I decided to make a couple of simple visualisations to begin with, rather than digging too much.  The first shows a simple network graph, where node size and colour is determined by the number of completed passes by a player, and the weight of the edges just by the assigned weight from the file (number of times the player passed to the same target).

As is to be expected, the players with the most passes (David Silva, James Milner, and Yaya Touré) appear the brightest and largest, and the directionality on the edges allows you to see who each player passed to the most.  Funnily enough, it’s all Man City, who ran eventually sealed a dramatic 3-2 win.  Bolton’s players don’t show incredibly well, since the data is not scaled to each individual team.  You can tell by the size and colour of the nodes, representing completed passes, and the colour and thickness of the edges, representing the number of passes between two players (nodes).  You can also explore the shortest path between two nodes, allowing you to examine the most likely route a player takes to indirectly get the ball to another player (i.e. not the immediate target).

This is a pretty simple example, so I thought I’d also experiment with using a different method to analyse the nodes.  I reckoned it would be worth trying it based on the Eigenvector Centrality, which establishes the most important elements of a community by their relative importance compared to surrounding nodes.  I theorised that this would let me establish the most important players in the match, based on their connection to the nodes around them.  In theory, this should pull out the players who are the most connected to the largest nodes from the first visualisation.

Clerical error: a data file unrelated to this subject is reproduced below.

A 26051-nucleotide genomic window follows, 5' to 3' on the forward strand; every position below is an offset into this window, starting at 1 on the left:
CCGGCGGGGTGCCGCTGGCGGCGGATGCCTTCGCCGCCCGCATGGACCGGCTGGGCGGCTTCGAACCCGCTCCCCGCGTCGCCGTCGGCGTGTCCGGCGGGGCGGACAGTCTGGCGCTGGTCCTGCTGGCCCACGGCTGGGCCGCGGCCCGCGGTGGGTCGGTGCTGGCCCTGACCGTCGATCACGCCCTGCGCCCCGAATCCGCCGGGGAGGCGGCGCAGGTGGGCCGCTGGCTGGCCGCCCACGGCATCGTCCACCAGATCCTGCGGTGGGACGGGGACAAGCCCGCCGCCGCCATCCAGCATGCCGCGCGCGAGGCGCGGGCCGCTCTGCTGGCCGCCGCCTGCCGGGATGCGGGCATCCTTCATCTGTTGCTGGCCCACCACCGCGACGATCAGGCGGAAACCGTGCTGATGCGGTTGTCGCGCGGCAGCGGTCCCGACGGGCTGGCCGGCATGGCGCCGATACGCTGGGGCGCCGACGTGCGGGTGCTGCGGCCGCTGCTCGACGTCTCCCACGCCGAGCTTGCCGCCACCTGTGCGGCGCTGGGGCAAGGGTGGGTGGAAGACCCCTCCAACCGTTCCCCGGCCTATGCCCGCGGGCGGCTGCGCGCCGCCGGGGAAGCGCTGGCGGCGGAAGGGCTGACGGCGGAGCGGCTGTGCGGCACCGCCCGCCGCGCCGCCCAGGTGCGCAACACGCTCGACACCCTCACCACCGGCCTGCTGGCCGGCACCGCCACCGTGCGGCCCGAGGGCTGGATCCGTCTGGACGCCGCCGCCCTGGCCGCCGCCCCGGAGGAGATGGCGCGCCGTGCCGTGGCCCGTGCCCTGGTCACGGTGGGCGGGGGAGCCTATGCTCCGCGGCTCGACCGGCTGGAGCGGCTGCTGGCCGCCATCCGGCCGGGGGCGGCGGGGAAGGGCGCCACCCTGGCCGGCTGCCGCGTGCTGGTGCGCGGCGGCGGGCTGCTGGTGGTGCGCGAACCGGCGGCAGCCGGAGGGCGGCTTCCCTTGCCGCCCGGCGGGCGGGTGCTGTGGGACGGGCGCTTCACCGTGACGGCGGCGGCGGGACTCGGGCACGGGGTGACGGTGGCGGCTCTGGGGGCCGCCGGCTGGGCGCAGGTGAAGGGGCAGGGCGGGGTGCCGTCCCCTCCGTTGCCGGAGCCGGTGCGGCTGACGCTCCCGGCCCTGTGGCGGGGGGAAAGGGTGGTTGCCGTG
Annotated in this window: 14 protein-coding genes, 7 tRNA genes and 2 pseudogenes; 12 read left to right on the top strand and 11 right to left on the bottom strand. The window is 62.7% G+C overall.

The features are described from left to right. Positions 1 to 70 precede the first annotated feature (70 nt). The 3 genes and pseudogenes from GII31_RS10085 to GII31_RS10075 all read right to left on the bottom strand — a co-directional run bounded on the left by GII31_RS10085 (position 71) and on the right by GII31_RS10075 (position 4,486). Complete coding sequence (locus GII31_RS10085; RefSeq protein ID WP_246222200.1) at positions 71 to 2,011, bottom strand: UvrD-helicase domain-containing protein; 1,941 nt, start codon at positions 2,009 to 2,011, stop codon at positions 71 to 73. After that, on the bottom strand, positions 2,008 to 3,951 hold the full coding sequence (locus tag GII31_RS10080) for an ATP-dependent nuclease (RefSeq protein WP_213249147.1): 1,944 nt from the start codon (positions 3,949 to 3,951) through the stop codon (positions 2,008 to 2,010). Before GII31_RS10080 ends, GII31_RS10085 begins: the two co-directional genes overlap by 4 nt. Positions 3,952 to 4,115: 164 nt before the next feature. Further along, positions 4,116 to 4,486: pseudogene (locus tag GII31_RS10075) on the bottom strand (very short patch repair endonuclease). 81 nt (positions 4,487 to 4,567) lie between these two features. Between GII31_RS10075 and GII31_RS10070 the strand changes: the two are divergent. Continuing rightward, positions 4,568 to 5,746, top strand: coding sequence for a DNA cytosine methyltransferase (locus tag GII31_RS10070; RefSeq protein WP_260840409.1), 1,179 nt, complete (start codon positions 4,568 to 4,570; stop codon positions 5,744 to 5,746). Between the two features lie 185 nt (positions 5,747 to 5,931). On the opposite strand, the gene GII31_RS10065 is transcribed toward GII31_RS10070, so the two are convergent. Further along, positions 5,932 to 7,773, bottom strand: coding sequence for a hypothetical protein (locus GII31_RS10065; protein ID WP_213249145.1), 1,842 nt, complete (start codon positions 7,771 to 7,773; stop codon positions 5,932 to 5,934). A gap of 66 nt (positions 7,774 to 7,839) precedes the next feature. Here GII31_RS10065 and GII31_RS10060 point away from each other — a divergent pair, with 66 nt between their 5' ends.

As you can see from the second diagram, this has the effect of pulling out Kolarov and Barry as two pivotal figures for Man City, due to their connection to our highest ranked passers: Silva, Milner, and Touré.  For Bolton, since Eigenvector Centrality takes its authority from related nodes, we can finally see some impact, with Paul Robinson, Ivan Klasnic, and Nigel Reo-Coker being highlighted.

Conclusions

I’m still learning a lot of the analysis techniques and algorithms related to network visualisation, but I thought this would be a good, simple example of some of the things that can be done with any type of community.  For all the football data that I’ve seen visualised (one of my colleagues has made an extremely neat animated pitch, showing the entire match, Football Manager style), I’d never seen anyone try a network graph, so I thought I’d give it a bash.  These are some pretty simple graphs and basic conclusions, but I’m going to try and take this further, by throwing in more games, and analysing an entire season, as well as exploring the different classification algorithms available in Gephi.

If you’ve done a lot of work with network graphs, or you know of other techniques that would be worth a shot, I’d love to hear from you in the comments below.  Likewise, if you’ve ever had a go at anything similar.  It’s been a lot of fun playing with Opta’s data, and I’m looking forward to seeing what else I can come up with.

Data Solutions Architect at Indicia. More years than I care to remember wrangling SQL Server and .NET. Data geek, football fan, and Xbox gamer. Check out my other blog Press B To Parent if you're a gamer.

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1 Comment

  1. Nathan Primus

    Hi, very interesting read. I am currently trying to create a similar network graph for my university project and was wondering if you could help me out?